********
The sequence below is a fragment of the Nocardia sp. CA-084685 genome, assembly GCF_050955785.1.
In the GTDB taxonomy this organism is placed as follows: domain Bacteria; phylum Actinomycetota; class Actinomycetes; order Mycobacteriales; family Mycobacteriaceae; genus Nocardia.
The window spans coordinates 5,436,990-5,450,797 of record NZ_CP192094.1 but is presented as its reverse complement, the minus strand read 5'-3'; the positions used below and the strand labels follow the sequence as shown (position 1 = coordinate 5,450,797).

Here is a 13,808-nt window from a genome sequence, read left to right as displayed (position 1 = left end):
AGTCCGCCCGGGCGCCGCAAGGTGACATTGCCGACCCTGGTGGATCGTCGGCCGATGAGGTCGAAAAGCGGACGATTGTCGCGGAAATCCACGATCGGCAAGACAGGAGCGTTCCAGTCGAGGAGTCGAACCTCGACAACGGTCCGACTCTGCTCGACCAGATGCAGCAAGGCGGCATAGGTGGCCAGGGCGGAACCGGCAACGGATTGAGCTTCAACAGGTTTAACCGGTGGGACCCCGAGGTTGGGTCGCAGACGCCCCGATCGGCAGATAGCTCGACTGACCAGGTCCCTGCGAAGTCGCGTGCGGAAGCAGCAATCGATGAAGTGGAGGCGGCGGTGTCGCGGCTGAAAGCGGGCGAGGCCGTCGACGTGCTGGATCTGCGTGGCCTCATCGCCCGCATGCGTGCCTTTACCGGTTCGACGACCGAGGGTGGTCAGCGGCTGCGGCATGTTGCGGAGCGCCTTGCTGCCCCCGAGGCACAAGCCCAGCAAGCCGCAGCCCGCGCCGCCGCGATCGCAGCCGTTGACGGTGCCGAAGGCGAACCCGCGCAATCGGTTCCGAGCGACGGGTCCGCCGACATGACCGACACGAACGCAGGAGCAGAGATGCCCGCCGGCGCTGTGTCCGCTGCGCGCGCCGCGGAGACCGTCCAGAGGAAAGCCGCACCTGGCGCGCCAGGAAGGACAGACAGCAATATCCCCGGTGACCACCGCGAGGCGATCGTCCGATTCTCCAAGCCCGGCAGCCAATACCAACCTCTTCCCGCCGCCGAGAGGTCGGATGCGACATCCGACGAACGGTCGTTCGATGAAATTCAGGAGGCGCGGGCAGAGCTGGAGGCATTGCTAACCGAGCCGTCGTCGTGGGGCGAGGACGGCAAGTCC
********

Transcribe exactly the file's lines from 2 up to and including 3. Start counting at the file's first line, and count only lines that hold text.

In the GTDB taxonomy this organism is placed as follows: domain Bacteria; phylum Actinomycetota; class Actinomycetes; order Mycobacteriales; family Mycobacteriaceae; genus Nocardia.
The window spans coordinates 5,436,990-5,450,797 of record NZ_CP192094.1 but is presented as its reverse complement, the minus strand read 5'-3'; the positions used below and the strand labels follow the sequence as shown (position 1 = coordinate 5,450,797).